The Russian town of Chelyabinsk, which was recently struck by a meteor, is looking to use its newfound fame to boost its tourist industry.
The town in southern Russia, east of the Ural Mountains, has well and truly been placed on the map by the event, which brought worldwide news coverage and scenes more commonly associated with sci-fi and disaster movies.
Although the meteor injured approximately 1,000 locals and caused damage to buildings in the city, the intention is to capitalise on the event by bringing tourists into the area. Regional tourism office Natalia Gritsay said “Space sent us a gift and we need to make use of it. We need our own Eiffel Tower or Statue of Liberty.”
Preliminary ideas include a “Meteor Disneyland”, a yearly festival to commemorate the event, and a floating pyramid with a beacon at its point that marks the place on the lake where the meteor crashed to Earth.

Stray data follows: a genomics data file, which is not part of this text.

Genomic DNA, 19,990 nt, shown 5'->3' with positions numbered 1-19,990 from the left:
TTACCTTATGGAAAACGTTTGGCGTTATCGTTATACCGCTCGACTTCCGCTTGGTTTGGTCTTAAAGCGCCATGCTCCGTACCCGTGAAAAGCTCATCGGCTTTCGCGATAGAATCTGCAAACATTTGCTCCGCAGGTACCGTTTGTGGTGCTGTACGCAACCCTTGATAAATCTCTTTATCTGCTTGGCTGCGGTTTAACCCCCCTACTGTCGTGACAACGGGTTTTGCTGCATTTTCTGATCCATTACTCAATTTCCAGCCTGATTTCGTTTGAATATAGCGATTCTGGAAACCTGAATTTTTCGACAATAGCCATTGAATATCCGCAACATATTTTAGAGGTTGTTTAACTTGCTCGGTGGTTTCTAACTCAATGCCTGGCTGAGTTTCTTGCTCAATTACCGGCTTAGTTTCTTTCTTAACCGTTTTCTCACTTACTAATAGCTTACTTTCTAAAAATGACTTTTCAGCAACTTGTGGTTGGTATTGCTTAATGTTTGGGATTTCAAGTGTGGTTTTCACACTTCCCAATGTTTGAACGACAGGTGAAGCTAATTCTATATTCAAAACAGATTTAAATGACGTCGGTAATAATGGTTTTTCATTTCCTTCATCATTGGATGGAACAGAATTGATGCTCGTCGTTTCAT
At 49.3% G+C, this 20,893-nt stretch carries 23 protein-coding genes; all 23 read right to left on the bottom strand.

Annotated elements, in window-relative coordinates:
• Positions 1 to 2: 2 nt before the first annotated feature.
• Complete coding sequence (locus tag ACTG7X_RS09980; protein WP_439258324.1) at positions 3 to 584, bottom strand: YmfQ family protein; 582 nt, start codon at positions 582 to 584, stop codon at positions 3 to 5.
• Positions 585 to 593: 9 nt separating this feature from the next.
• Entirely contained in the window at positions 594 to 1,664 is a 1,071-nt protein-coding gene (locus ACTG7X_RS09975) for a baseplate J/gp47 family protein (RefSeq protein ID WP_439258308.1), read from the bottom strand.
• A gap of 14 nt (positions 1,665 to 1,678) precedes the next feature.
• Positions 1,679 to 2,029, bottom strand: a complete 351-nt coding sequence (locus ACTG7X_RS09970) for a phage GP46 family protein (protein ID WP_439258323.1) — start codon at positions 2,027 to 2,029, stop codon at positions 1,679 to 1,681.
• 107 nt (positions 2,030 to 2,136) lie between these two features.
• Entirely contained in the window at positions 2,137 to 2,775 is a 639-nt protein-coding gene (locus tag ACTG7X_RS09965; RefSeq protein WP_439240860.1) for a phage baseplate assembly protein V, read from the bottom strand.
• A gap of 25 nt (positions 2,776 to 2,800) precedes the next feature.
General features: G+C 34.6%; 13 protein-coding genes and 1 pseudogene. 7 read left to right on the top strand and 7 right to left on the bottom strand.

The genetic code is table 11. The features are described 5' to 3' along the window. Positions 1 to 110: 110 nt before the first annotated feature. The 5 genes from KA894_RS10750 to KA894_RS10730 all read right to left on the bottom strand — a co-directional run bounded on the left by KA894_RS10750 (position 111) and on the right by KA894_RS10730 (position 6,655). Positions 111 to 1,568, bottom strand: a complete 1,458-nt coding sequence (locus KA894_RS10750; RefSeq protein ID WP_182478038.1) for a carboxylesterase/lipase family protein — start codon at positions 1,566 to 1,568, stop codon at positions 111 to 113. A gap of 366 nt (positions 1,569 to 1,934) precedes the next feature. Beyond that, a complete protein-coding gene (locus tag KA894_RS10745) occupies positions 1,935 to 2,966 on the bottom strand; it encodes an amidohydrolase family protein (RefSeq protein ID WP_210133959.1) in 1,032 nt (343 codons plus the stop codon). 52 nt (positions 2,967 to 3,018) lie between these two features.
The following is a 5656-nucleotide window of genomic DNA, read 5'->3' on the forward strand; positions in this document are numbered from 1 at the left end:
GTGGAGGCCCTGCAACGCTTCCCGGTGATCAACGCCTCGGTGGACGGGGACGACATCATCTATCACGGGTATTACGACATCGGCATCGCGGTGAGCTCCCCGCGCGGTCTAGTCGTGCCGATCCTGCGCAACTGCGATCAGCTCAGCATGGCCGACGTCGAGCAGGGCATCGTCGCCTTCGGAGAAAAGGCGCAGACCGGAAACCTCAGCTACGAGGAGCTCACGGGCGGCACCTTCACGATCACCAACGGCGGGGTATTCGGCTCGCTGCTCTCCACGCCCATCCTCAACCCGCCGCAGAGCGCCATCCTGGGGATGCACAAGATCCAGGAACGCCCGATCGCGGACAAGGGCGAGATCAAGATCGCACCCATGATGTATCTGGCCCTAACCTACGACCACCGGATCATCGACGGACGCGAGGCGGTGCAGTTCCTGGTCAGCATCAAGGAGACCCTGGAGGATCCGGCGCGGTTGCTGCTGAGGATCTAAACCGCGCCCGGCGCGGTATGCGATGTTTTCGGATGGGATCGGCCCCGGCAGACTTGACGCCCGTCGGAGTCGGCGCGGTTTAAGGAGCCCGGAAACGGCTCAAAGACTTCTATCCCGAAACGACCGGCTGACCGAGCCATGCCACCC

Tour providers have been quick off the mark, with one local tour company, Sputnik, having already organised two tours of the area for Japanese tourists, while the local Chelyabinsk museum has installed a display housing a meteorite alongside clippings from international news coverage of the event.
It appears that Chelyabinsk will not be passing up the opportunity to promote itself following this unexpected moment of fame. We may not have heard the last of this “meteor city”, as it looks to cash in on the burgeoning Russian tourism boom.